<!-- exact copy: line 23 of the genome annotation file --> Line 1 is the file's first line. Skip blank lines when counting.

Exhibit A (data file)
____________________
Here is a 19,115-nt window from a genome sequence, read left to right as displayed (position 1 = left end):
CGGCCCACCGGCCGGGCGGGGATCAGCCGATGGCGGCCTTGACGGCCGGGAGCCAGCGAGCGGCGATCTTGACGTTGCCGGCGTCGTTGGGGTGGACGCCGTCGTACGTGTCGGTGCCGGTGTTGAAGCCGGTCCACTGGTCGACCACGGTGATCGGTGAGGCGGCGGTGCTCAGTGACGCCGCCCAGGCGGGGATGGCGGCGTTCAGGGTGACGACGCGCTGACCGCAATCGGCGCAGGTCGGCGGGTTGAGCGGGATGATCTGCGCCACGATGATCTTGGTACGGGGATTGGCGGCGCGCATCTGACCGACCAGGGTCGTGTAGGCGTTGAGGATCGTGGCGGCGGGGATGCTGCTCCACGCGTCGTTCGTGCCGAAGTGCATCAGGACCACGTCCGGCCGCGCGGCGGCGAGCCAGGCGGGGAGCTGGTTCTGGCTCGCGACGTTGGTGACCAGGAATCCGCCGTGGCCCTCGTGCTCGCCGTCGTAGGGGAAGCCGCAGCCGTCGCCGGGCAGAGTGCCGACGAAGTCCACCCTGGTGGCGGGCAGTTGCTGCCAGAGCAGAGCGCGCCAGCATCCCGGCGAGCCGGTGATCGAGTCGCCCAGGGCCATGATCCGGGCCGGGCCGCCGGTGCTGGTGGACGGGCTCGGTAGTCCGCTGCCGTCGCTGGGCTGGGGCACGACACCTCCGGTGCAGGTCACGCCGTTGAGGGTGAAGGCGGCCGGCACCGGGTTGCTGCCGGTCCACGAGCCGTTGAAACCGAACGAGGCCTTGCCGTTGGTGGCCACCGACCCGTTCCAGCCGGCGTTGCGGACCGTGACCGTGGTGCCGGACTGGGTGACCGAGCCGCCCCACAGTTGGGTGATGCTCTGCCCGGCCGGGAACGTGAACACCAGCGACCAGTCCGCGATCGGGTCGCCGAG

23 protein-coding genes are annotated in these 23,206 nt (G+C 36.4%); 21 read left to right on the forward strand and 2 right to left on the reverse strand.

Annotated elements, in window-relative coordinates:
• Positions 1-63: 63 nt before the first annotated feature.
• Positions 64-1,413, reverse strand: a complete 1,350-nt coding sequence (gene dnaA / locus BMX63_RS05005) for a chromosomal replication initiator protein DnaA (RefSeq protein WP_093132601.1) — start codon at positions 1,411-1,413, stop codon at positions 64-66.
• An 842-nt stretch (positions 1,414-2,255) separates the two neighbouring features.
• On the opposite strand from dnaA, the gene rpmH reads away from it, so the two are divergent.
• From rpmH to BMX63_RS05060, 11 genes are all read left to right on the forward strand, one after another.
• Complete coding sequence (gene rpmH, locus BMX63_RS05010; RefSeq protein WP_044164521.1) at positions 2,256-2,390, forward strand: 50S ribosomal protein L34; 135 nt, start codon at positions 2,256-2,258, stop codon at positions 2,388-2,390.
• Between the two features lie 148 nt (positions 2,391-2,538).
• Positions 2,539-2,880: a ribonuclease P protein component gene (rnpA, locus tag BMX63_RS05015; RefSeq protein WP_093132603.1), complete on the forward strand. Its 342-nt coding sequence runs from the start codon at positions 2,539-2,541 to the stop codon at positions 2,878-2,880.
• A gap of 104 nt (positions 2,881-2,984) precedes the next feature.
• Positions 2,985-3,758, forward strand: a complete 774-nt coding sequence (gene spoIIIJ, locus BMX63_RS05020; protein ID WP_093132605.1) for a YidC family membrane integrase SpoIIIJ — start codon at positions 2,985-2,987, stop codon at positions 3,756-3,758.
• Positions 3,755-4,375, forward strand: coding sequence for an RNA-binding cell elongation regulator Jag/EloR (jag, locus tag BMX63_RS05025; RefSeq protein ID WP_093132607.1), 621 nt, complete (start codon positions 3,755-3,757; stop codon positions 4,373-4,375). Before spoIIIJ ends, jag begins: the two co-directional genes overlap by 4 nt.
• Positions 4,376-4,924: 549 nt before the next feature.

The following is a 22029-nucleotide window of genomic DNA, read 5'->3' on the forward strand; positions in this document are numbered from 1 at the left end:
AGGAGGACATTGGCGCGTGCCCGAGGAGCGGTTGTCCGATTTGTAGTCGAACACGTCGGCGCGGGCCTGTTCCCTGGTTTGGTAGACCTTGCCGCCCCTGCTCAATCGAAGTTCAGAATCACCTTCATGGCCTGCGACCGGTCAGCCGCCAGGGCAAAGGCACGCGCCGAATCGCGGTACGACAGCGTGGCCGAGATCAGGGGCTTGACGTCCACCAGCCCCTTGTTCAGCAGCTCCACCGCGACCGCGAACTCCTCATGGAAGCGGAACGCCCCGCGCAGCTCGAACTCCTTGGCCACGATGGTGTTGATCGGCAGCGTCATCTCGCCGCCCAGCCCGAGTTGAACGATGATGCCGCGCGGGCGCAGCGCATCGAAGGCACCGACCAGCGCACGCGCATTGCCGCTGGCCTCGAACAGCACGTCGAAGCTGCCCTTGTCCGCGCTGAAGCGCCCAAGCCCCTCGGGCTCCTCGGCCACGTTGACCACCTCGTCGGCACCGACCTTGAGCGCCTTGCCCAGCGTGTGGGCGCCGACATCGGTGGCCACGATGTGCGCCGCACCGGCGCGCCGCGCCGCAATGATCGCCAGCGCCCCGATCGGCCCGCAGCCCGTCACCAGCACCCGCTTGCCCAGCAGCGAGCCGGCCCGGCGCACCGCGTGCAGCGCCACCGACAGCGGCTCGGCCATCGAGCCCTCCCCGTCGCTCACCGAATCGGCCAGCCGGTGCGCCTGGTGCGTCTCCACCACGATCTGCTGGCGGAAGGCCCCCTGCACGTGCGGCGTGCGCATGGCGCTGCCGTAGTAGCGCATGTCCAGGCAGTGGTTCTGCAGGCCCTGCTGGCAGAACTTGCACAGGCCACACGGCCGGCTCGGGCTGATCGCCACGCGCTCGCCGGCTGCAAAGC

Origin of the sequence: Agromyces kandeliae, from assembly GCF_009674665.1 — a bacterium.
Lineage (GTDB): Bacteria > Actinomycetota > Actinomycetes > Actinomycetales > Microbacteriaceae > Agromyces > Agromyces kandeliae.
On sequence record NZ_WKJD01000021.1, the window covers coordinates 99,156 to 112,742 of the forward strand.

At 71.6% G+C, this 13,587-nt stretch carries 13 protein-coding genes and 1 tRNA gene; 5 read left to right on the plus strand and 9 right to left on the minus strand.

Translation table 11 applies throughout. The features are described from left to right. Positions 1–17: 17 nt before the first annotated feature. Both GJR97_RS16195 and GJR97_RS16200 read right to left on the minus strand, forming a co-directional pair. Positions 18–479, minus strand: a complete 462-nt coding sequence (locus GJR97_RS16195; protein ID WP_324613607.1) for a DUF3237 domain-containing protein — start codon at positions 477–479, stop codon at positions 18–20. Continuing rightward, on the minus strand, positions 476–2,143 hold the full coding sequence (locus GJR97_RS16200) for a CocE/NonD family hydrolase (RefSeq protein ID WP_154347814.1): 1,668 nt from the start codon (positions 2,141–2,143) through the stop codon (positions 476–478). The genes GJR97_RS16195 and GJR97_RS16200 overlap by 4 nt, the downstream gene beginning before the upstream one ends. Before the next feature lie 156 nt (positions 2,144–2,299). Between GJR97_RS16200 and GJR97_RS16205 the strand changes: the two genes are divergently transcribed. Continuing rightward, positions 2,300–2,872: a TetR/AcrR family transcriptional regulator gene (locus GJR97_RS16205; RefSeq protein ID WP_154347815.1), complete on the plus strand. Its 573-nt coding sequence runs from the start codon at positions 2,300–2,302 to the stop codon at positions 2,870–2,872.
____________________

Translation table 11 applies throughout. The features are described from left to right. Positions 1–17: 17 nt before the first annotated feature. Both GJR97_RS16195 and GJR97_RS16200 read right to left on the minus strand, forming a co-directional pair. Positions 18–479, minus strand: a complete 462-nt coding sequence (locus GJR97_RS16195; protein ID WP_324613607.1) for a DUF3237 domain-containing protein — start codon at positions 477–479, stop codon at positions 18–20. Continuing rightward, on the minus strand, positions 476–2,143 hold the full coding sequence (locus GJR97_RS16200) for a CocE/NonD family hydrolase (RefSeq protein ID WP_154347814.1): 1,668 nt from the start codon (positions 2,141–2,143) through the stop codon (positions 476–478). The genes GJR97_RS16195 and GJR97_RS16200 overlap by 4 nt, the downstream gene beginning before the upstream one ends. Before the next feature lie 156 nt (positions 2,144–2,299). Between GJR97_RS16200 and GJR97_RS16205 the strand changes: the two genes are divergently transcribed. Continuing rightward, positions 2,300–2,872: a TetR/AcrR family transcriptional regulator gene (locus GJR97_RS16205; RefSeq protein ID WP_154347815.1), complete on the plus strand. Its 573-nt coding sequence runs from the start codon at positions 2,300–2,302 to the stop codon at positions 2,870–2,872.